Life Is Round
01. Seventh Period 8:07
02. Moonsong 4:27
03. Compost Festival 5:19
04. The Ripper 3:53
05. Buzzard Feathers 6:22
06. Changing Streams 5:16
07. Mon Cherry Popsicool 5:28
08. Restless Wave 4:19
09. Life Is Round 3:31
Bass – Jack Gregg
Drums – Bob Moses (tracks: A1, A3, B2, B3, B5), Jack DeJohnette (tracks: A2, B1, B4), Jumma Santos (tracks: A4)
Guitar – Ed Finney (tracks: B3 to B5), Roland Prince (tracks: A1 to B2)
Organ, Clavinet – Bob Moses (tracks: A2, B1, B4)
Organ, Clavinet, Piano – Jack DeJohnette (tracks: A1, A3, A4, B2, B3, B5)
Percussion, Congas – Jumma Santos
Saxophone, Flute – Harold Vick
Vibraphone – Bob Moses (tracks: A4)
In the early seventies, Compost was Jack DeJohnette's band project. Jack DeJohnette, of course, of Miles Davis fame and later, one of the members of Keith Jarrett's acoustic trio. With Miles, DeJohnette was part of the "revolution" the trumpeter launched with his seminal album, Bitches Brew. The Keith Jarrett Trio, on the other hand, was at once a restorative project - it was here that the standards wave of the 80s and 90s really started - and progressive in the way that acoustic trio (piano, bass, drums) influenced all the trios that came later, until today.
Also as a drummer, not just as a sideman, DeJohnette has proved to be one of modern Jazz's most influential exponents. However, as much as he has been part of modern Jazz's most important contributions, the projects where he was in charge have been consistently nice, but never essential records. In this aspect her resembles another Miles Davis alumnus, Ron Carter (who, at the end of the day, is my acoustic bass hero number One).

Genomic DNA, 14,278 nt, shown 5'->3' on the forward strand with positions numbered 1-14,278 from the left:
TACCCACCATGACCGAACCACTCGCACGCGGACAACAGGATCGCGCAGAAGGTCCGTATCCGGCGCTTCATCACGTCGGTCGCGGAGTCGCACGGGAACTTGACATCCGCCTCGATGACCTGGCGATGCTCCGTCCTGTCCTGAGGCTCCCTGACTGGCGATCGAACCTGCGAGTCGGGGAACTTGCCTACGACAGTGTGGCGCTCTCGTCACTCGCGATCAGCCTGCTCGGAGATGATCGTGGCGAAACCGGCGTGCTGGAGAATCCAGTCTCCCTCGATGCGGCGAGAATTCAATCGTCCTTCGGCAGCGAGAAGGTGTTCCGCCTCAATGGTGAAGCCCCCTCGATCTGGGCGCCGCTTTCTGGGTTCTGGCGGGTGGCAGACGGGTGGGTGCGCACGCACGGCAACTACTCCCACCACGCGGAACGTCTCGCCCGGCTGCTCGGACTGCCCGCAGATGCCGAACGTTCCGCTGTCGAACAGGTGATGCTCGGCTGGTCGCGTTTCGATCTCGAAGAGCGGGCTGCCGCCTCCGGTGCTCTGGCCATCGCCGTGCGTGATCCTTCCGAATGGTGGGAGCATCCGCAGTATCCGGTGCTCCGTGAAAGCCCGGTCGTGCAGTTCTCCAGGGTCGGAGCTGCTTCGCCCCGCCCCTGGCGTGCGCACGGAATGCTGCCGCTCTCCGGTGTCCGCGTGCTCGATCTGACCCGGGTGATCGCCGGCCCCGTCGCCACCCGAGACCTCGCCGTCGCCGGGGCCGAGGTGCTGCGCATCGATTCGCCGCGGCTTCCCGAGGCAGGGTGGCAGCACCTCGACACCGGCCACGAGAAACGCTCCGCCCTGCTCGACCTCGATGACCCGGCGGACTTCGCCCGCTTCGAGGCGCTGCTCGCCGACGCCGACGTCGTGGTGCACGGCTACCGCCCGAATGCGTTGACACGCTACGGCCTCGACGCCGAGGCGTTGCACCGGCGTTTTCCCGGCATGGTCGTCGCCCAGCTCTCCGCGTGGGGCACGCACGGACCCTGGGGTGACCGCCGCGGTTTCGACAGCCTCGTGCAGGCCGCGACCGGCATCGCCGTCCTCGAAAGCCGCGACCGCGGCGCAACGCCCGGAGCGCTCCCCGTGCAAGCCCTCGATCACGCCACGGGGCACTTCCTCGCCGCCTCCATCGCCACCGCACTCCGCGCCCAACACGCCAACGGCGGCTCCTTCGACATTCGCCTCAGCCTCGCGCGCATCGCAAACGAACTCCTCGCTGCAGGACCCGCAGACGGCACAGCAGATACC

The music of Compost can be roughly categorized as electric Jazz. If one compares Compost's third and last studio album, Life Is Round from 1973 with some of DeJohnette's other combatants from his Miles Davis years, who were by 1973 all involved in their own band projects - Chick Corea and Return to Forever, John McLaughlin and the Mahavishnu Orchestra, Joe Zawinul and Wayne Shorter with Weather Report, or Miles himself, just to name the most influential ones - Compost seems harmless, almost mainstream. Perhaps it is.
However, now, forty years down the road, a music aficionado wouldn't care too much about the trench battles of those years.
And from that point of view, Life Is Round fares rather well. Not so much because the compositions or the sound are unique, but because this is band is hot: Bob Moses with some great work on the electric keyboards, Roland Prince, guitar, Ed Finney, Jack Gregg, bass, Harold Vick, sax, who sounds great in this context, Jeanne Lee, vocals (on two tracks), Jumma Santos, percussion, and Lou Courtney, vocals and production.
The band visits several areas - Funk, Rock, Jazz, Caribbean. Towards the end, on Restless Wave, they evoke Jimi Hendrix and the final title track, even echoes of Free Jazz can be heard.